X Fest vendor Pat Milbery of So-Gnar, right, prepares to hand out a skateboard… (Patrick T. Fallon, Los Angeles…)
The athletes weren't the only ones taking risks at the Summer X Games.
Dozens of merchants spent big money to take part in X Fest, a vendor fair outside the extreme sports event in downtown Los Angeles that's open to the public through Sunday.
Giant companies such asSony Corp.and Red Bull were there to promote their well-known products, but most fair participants were far smaller operations, including start-ups hoping to hit it big by introducing their inventions and other wares to the crowd.
"Just to be associated with the X Games and extreme sports, that's exactly what we want," said Steve Kraus, director of sales for Sbyke.
What's an Sbyke? It's a BMX bike in the front and a skateboard in the back, naturally. The franken-scooter was on display at a booth about the size of an office cubicle. It was in a row of identical booths, each divided by white plastic sheeting.
But no matter how humble the showcases, they were on view to a crowd that numbered more than 25,000 on Thursday, according to ESPN, which owns the X Games.
Kraus said that Sbyke, based in Las Vegas, was spending about $40,000 on booth space, staff and other costs at the fair. It was all about exposure.
"This is the generation of kids who want to try something different," Kraus said.
The young crowd, featuring a number of people on crutches, milled from booth to booth, picking up branded freebies. The vendors were not allowed to sell anything, though visitors could sign up for giveaways.
Brothers Zak and Niko Moon hung out at the Sbyke booth. Niko, 20, got the hang of the contraption's counterintuitive steering after a few false starts. Zak, 10, fell off.
"It was hard!" Zak said, and the boys moved on.
Rob Vito, president of Unequal Technologies, had a booth showing off a product especially appropriate for the X Games — concussion reduction pads.
"It's the ideal demographic, and it's right where we want to be," Vito said.
The company, which is near Philadelphia and has fewer than 50 employees, had donated 200 of its helmet pads to X Games athletes. Vito said his firm spent about $50,000 on the event.
David Meikle — whose only employees are his fiancee, two sons and a model, all of whom travel the skateboard event circuit — had an X Fest booth for his company named Retaks (skater, backward). The Henderson, Nev., outfit makes backpacks tailored for skaters.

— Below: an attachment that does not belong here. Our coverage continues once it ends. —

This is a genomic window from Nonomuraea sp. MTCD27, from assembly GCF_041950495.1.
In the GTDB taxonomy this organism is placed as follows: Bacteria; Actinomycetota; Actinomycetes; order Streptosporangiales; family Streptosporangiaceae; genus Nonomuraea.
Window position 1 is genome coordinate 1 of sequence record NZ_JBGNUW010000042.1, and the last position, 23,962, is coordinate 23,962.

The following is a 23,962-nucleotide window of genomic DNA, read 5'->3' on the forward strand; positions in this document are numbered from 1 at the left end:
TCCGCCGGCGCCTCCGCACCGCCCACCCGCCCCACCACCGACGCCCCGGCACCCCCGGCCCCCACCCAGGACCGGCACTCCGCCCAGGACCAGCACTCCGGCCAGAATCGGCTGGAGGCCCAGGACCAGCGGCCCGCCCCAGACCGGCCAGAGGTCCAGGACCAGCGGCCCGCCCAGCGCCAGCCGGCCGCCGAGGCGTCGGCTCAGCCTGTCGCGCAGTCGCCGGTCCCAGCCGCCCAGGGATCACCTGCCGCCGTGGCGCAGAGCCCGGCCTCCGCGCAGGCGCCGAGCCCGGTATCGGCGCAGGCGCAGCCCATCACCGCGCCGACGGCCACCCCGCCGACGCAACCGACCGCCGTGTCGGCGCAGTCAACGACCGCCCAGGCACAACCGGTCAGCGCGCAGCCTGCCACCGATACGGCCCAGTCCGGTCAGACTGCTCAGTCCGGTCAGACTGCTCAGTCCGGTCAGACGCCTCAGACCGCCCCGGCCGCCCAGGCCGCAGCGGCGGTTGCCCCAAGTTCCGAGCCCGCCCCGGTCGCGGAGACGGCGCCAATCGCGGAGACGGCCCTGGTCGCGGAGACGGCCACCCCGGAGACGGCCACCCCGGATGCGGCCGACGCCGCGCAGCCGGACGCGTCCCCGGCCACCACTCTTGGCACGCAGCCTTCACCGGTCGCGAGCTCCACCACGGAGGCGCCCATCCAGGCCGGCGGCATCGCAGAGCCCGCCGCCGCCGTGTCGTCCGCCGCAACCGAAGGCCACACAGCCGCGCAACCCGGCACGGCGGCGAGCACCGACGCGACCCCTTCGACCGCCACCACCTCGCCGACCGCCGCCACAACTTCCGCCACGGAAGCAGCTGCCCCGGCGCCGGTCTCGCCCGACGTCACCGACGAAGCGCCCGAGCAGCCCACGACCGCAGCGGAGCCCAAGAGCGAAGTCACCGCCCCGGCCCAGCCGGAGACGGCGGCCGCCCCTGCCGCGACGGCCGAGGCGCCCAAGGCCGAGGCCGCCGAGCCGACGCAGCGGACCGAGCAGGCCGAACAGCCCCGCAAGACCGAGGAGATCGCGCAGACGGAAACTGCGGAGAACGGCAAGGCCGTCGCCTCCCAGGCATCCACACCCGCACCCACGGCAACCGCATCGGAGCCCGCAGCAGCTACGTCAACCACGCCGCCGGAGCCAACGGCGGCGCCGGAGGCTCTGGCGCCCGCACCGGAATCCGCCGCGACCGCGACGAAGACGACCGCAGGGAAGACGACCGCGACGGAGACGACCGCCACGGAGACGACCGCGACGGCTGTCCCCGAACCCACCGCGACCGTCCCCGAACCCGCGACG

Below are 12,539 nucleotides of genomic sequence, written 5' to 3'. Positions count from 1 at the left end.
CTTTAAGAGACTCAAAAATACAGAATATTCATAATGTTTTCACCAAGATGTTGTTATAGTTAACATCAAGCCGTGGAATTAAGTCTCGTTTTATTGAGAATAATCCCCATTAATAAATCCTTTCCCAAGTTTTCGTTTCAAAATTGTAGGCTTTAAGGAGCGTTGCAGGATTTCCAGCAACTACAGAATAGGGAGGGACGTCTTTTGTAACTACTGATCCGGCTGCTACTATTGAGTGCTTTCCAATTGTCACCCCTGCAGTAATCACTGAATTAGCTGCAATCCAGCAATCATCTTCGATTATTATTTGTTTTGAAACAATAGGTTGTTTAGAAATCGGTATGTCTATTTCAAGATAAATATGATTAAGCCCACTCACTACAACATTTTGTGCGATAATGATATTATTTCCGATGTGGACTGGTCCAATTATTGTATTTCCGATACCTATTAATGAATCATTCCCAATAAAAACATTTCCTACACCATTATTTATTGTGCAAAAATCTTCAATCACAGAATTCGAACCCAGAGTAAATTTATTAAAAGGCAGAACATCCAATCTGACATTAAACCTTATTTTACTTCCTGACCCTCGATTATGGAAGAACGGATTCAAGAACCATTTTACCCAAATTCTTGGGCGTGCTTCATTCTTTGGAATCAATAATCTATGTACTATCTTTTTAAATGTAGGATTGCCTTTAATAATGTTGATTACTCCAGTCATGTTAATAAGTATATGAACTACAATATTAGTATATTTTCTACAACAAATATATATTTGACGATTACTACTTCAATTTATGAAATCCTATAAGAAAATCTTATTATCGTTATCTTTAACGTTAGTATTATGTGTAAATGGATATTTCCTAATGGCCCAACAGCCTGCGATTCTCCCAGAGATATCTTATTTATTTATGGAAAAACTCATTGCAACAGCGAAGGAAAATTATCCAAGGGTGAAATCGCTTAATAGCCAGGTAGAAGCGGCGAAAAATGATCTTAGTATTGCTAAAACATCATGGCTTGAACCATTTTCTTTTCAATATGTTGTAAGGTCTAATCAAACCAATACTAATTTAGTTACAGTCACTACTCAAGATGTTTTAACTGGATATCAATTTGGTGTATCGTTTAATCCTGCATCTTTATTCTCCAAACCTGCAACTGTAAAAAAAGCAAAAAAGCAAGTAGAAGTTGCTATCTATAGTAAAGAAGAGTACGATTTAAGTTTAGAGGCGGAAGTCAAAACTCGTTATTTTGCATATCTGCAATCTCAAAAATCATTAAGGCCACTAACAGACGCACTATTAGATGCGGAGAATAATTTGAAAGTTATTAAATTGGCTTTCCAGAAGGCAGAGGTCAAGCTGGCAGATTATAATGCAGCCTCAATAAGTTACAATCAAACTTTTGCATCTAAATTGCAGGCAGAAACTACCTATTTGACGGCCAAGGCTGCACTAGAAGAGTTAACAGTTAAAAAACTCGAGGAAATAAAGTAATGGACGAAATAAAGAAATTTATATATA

Meikle paid a licensing fee to ESPN so that he could put small leather patches with the X Games logo on his products.
"That'll open a lot of doors for us that we never really pursued before," he said.
It was tough for the small vendors to compete for attention with the likes of Red Bull, which had a separate booth that looked like a club, complete with bar where visitors could pick up free samples of the drink. They could also watch the X Games live on flat-screen TVs and play video games.
The Puma.com booth, run by the sports apparel company, featured foosball, ping-pong and a photo booth. That's where Denzel Graves of Rialto was hanging out with his cousins.
Graves, 18, has been skateboarding since he was 6 (with a two-year hiatus for a fractured ankle). He spends his allowance and paychecks on skate gear.
Do people ever tell him he's going to get hurt?
"Yeah, plenty of people." Graves said.
Do you listen?
A Hooters booth, where visitors could have their pictures taken with the restaurant chain's signature Hooters Girls, was also present at X Fest. The company's chief marketing officer, Dave Henninger, said the crowd was a good fit with Hooters, which aimed to be, as he put it, "hippin' it up, coolin' it up and bringing in a younger demographic."
But many vendors said X Games fans are neither predictable nor an easy sell.
"They're not foolish, these kids," Meikle said. "They're very intelligent and they know what they want."